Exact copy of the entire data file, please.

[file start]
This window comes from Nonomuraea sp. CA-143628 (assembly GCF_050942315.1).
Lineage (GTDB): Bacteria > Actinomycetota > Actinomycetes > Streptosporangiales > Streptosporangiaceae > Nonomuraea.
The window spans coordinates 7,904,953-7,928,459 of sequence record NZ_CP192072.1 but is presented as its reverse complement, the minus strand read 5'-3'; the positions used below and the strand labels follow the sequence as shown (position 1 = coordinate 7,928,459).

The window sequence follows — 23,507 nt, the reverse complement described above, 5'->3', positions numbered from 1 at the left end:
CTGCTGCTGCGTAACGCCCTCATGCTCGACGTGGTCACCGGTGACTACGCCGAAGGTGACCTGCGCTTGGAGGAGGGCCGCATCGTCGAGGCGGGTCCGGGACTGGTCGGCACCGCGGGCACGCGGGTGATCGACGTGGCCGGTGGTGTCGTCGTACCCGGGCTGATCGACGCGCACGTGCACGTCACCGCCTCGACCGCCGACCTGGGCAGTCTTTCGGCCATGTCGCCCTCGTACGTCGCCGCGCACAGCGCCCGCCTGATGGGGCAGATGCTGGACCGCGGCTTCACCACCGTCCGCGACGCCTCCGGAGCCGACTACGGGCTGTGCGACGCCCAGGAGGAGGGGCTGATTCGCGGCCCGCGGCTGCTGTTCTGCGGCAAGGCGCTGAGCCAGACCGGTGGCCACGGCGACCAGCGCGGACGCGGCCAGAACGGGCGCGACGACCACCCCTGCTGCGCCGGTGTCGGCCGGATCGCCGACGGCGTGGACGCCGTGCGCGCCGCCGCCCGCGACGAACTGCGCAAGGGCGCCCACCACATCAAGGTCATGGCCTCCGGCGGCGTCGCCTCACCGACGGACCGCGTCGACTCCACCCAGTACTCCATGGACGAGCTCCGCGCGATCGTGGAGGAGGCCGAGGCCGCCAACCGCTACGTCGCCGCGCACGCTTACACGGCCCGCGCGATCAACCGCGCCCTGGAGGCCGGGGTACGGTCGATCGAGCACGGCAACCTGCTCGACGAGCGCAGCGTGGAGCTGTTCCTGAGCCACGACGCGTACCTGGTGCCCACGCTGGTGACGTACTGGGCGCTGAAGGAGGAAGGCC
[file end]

This window comes from Nonomuraea sp. CA-143628 (assembly GCF_050942315.1).
Lineage (GTDB): Bacteria > Actinomycetota > Actinomycetes > Streptosporangiales > Streptosporangiaceae > Nonomuraea.
The window spans coordinates 7,904,953-7,928,459 of sequence record NZ_CP192072.1 but is presented as its reverse complement, the minus strand read 5'-3'; the positions used below and the strand labels follow the sequence as shown (position 1 = coordinate 7,928,459).

The window sequence follows — 23,507 nt, the reverse complement described above, 5'->3', positions numbered from 1 at the left end:
CTGCTGCTGCGTAACGCCCTCATGCTCGACGTGGTCACCGGTGACTACGCCGAAGGTGACCTGCGCTTGGAGGAGGGCCGCATCGTCGAGGCGGGTCCGGGACTGGTCGGCACCGCGGGCACGCGGGTGATCGACGTGGCCGGTGGTGTCGTCGTACCCGGGCTGATCGACGCGCACGTGCACGTCACCGCCTCGACCGCCGACCTGGGCAGTCTTTCGGCCATGTCGCCCTCGTACGTCGCCGCGCACAGCGCCCGCCTGATGGGGCAGATGCTGGACCGCGGCTTCACCACCGTCCGCGACGCCTCCGGAGCCGACTACGGGCTGTGCGACGCCCAGGAGGAGGGGCTGATTCGCGGCCCGCGGCTGCTGTTCTGCGGCAAGGCGCTGAGCCAGACCGGTGGCCACGGCGACCAGCGCGGACGCGGCCAGAACGGGCGCGACGACCACCCCTGCTGCGCCGGTGTCGGCCGGATCGCCGACGGCGTGGACGCCGTGCGCGCCGCCGCCCGCGACGAACTGCGCAAGGGCGCCCACCACATCAAGGTCATGGCCTCCGGCGGCGTCGCCTCACCGACGGACCGCGTCGACTCCACCCAGTACTCCATGGACGAGCTCCGCGCGATCGTGGAGGAGGCCGAGGCCGCCAACCGCTACGTCGCCGCGCACGCTTACACGGCCCGCGCGATCAACCGCGCCCTGGAGGCCGGGGTACGGTCGATCGAGCACGGCAACCTGCTCGACGAGCGCAGCGTGGAGCTGTTCCTGAGCCACGACGCGTACCTGGTGCCCACGCTGGTGACGTACTGGGCGCTGAAGGAGGAAGGCC